Ex-Mubarak spy chief shakes up Egypt vote race (REUTERS) By Tom Pfeiffer and Marwa Awad CAIRO, EGYPT 04/07/12 12:34pm EDT)
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(Reuters) - Hosni Mubarak´s former intelligence chief formally
applied to enter the presidential race on Saturday, shaking up
Egyptian politics as liberals and Islamists tried to decipher the
motives of a man long viewed as the power behind his ousted boss.
Omar Suleiman, 74, said overwhelming popular demand prompted his
decision to become a candidate in Egypt´s first free presidential
vote just before nominations close on Sunday.
Like Mubarak, whose three-decade rule ended in February 2011 in a
popular uprising, Suleiman has kept far from the public gaze during
the past year of turbulent military rule.
Mubarak appointed Suleiman as his vice president in the dying days of
his administration, one of several failed concessions to stem the
revolt against poverty, corruption and draconian security control.
To many of those who led the uprising, Suleiman´s reappearance is
proof that a powerful security establishment is determined to reverse
a transition to democratic rule before the army hands power to a
civilian president at the end of June.
Suleiman´s shadowy persona and his call during the revolt for
protesters to go home make him anathema to the young revolutionaries
pressing for a new era of accountability and transparency.
"The youth will not let Omar Suleiman become president. The
revolution is still alive and we will march to Tahrir Square again if
necessary," said Mohamed Fahmy, a revolutionary socialist who played
a role in galvanizing last year´s protests.
"The very idea that he is running is presumptuous. He should be in
prison," said democracy activist and commentator Nawara Negm.
Activists have poked fun at Suleiman´s candidacy, saying his campaign
had adopted the slogan "You are all Khaled Said", a mock reference to
the Facebook group whose page "We are all Khaled Said" helped kindle
the uprising that ousted Mubarak.
The 28-year-old Said was alleged to have been beaten to death by
police in Alexandria in 2010 for having posted an Internet video
purportedly showing two policemen sharing the spoils of a drug bust.
A Twitter hashtag message chain about Suleiman was called "Silly
Man". Other activists said Egypt´s revolutionary chant "Bread,
Freedom and Social justice" would switch to "Bread, Blanket and
Prison Food" under Suleiman.
THRONG OF SUPPORTERS
In a statement circulated by his campaign aides, Suleiman said public
demand had convinced him to run if he could obtain the necessary
registration of 30,000 supporters by Saturday.
The statement to "citizens of Egypt" said: "I have been shaken by
your strong position. The call you have directed is an order and I am
a soldier who has never disobeyed an order."
Suleiman´s supporters thronged the election committee´s offices in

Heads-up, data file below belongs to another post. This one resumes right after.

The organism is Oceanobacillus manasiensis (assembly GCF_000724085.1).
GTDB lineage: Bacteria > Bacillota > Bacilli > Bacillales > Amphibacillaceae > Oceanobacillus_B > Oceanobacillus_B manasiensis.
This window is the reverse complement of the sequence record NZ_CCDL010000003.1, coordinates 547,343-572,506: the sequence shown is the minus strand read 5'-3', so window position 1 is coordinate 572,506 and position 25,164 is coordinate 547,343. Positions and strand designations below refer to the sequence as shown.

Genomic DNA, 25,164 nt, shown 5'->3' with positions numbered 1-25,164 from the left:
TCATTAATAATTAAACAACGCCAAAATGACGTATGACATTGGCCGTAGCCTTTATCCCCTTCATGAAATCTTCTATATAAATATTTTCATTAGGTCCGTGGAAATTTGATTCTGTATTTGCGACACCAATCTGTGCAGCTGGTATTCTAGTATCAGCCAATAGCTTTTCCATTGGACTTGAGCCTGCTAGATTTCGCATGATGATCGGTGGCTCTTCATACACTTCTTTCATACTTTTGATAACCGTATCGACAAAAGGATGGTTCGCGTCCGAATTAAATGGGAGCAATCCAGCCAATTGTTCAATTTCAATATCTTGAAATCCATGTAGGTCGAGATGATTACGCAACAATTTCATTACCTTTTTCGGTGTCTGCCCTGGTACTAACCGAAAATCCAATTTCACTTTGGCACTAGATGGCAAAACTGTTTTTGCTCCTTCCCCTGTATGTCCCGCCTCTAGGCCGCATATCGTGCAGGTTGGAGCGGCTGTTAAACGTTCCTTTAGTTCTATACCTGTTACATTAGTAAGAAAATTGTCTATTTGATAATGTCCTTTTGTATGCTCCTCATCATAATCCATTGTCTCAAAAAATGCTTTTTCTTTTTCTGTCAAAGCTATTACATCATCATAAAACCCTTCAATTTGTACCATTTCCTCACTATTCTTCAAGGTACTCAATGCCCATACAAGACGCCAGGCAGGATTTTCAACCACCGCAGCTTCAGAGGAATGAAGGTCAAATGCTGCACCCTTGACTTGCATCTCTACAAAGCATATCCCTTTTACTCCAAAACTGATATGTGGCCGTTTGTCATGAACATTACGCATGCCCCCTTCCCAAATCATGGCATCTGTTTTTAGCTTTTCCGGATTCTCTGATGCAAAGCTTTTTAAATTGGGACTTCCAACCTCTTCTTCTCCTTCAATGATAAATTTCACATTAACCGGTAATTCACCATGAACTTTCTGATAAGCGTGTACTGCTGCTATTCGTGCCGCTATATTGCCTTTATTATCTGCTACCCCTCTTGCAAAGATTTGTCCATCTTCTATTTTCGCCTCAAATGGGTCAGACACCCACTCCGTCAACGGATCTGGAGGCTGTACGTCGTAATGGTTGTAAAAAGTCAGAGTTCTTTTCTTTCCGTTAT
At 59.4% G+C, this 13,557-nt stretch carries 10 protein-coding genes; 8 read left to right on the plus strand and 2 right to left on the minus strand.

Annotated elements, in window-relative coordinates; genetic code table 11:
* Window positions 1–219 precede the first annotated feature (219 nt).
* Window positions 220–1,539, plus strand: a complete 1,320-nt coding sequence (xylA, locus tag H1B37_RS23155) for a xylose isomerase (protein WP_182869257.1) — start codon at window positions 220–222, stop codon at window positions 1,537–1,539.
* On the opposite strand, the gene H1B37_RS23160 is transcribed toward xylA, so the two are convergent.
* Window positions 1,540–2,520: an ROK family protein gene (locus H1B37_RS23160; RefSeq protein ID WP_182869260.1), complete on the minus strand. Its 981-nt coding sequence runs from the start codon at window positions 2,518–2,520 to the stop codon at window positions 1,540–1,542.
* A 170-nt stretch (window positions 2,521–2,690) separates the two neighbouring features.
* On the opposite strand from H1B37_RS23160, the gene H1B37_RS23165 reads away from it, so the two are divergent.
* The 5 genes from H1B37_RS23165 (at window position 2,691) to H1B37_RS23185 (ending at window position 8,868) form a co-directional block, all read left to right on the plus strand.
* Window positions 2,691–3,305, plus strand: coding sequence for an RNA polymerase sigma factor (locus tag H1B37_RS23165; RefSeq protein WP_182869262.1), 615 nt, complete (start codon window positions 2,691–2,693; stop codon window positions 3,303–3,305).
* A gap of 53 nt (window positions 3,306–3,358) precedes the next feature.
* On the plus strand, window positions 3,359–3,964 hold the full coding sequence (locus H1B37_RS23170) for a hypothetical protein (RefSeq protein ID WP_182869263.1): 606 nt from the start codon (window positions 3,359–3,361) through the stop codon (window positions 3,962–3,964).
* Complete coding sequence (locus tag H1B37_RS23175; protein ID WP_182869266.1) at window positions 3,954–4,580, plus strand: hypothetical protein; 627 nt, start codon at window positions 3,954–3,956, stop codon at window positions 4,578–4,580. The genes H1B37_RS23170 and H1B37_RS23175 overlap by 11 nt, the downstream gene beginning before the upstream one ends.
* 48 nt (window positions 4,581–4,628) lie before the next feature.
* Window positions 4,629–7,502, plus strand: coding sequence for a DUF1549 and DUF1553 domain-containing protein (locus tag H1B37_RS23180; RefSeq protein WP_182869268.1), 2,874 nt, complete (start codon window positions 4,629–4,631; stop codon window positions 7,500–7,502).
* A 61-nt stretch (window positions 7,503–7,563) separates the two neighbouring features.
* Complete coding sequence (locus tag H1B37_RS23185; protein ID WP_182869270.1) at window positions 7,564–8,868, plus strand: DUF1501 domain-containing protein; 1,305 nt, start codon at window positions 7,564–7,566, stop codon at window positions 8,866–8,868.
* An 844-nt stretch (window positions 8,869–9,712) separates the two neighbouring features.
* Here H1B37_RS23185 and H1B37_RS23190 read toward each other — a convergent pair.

Cairo on Saturday amid tight security as he arrived to begin the
paperwork, state news agency MENA reported.
The return of the man seen by many Egyptians as the mastermind of
Mubarak´s autocratic rule comes as discontent grows over the
insecurity that has endured since his removal.
The economy is still reeling from the turmoil of the uprising and a
large Coptic Christian minority and secularists are alarmed at the
growing political dominance of Islamists, who were repressed by
Hundreds of Suleiman supporters staged a rally in Cairo on Friday
carrying banners reading "Suleiman, save Egypt" and "We don´t want
The Muslim Brotherhood, which swept Egypt´s first free parliamentary
election in decades, announced a week ago that it was fielding a
candidate for the presidency, reversing an earlier pledge not to.
Its candidate, deputy Brotherhood leader Khairat al-Shater, declared
last week that introducing sharia law would be his "first and final"
goal if he wins the vote in May and June.
On Friday, thousands of supporters of Hazem Salah Abu Ismail - who
has emerged as one of the frontrunners for the race - demonstrated
against what they called an official plot to stop the
ultraconservative sheikh from contesting the election.
A senior member of the Brotherhood´s Freedom and Justice Party (FJP)
said the army and Mubarak-era remnants had been bussing thousands of
company employees to Cairo to provide many of the 30,000 signatures
Suleiman needs to be a registered candidate.
"He is the old regime and would only run the country from a security
perspective," said the FJP official, Medhat Hadad. "What kind of a
revolutionary vision do you expect someone like him to have?"
Hadad said he believed the army was openly supporting Suleiman´s
candidacy to cast its real preferred candidate, liberal nationalist
and former Arab League chief Amr Moussa, in a better light.
In a poll in March, before Shater and Suleiman emerged as candidates,
Moussa was frontrunner with hard-line Salafi Islamist candidate Hazem
Salah Abu Ismail in second place and Mubarak´s last Prime Minister
Ahmed Shafiq in third.
Shafiq welcomed Suleiman´s candidacy in a statement saying
it "represents an expression of the richness of the current civilian
trend that desires to protect the state´s Egyptian identity".
(Additional reporting by Patrick Werr, Dina Zayed and Shaimaa Fayed;
Editing by Alistair Lyon) (© Thomson Reuters 2012. 04/07/12)
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